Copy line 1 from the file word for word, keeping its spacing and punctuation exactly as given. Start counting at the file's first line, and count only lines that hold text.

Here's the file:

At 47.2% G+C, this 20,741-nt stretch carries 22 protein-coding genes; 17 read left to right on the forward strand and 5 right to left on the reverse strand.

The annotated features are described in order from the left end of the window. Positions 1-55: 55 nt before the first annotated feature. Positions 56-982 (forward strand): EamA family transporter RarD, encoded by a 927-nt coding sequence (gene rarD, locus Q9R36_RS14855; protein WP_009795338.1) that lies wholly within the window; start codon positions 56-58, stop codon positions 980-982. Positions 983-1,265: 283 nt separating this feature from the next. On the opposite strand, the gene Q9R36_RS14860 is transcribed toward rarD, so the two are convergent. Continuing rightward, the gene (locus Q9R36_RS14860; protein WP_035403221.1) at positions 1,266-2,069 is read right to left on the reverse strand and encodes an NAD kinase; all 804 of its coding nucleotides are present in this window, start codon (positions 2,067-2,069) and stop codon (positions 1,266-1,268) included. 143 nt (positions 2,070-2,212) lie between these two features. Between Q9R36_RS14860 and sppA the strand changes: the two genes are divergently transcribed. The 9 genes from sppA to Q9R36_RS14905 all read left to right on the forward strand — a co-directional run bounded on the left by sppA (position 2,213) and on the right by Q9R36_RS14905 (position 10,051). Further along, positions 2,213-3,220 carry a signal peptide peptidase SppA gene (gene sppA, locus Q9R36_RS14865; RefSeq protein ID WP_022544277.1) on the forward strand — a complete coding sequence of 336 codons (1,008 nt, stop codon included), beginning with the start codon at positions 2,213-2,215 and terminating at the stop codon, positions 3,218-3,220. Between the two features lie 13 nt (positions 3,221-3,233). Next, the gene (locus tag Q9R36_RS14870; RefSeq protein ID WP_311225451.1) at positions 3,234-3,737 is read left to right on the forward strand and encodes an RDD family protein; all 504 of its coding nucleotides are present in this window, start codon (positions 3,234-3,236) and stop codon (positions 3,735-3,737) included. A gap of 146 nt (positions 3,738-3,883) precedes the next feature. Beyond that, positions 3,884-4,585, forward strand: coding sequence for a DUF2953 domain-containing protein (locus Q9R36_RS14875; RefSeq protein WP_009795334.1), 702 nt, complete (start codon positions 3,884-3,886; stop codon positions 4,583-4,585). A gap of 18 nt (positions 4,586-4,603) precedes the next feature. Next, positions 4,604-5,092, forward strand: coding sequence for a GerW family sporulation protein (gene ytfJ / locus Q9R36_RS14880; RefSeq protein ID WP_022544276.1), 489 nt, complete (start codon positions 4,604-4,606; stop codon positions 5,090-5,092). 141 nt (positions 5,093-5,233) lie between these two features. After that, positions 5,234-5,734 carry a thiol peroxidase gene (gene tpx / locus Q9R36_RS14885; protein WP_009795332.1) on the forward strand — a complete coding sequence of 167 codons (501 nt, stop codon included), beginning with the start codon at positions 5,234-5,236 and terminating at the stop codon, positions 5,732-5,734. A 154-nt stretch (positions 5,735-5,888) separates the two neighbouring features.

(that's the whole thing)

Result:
At 47.2% G+C, this 20,741-nt stretch carries 22 protein-coding genes; 17 read left to right on the forward strand and 5 right to left on the reverse strand.